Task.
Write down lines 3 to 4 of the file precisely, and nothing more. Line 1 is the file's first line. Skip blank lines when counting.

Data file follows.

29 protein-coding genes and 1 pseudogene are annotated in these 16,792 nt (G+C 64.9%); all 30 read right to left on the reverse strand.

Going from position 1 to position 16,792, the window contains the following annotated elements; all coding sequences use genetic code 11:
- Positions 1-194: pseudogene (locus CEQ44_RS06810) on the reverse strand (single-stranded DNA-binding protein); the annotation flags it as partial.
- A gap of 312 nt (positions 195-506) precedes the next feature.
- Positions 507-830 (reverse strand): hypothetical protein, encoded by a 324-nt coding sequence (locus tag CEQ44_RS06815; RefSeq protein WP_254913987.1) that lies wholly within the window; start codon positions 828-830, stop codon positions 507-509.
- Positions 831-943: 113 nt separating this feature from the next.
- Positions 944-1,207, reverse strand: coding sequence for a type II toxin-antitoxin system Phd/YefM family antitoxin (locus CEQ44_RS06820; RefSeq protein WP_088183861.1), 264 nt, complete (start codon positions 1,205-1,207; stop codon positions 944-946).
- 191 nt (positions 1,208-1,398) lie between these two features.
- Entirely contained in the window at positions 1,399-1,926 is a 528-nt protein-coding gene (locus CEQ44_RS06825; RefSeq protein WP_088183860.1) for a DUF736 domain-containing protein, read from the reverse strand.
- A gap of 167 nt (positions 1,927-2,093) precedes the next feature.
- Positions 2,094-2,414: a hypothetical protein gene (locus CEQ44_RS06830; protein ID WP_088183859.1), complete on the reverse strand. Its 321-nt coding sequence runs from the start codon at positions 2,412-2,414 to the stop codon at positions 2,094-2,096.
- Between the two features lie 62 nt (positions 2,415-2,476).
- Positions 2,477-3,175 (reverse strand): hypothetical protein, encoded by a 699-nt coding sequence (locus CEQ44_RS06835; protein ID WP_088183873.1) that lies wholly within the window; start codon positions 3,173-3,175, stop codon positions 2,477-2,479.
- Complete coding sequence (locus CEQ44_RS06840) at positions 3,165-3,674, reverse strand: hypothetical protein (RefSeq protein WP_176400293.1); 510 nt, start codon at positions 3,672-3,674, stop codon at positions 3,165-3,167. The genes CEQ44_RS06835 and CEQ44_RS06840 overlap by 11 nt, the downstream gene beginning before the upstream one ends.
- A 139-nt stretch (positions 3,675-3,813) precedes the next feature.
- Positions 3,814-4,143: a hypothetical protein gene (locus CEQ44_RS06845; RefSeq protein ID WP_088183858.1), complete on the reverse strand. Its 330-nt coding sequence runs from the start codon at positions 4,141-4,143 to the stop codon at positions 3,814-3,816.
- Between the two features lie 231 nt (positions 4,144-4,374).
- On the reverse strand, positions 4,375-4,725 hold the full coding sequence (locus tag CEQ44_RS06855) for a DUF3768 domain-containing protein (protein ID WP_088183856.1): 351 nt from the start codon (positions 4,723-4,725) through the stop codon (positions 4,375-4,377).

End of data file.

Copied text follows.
- Positions 1-194: pseudogene (locus CEQ44_RS06810) on the reverse strand (single-stranded DNA-binding protein); the annotation flags it as partial.
- A gap of 312 nt (positions 195-506) precedes the next feature.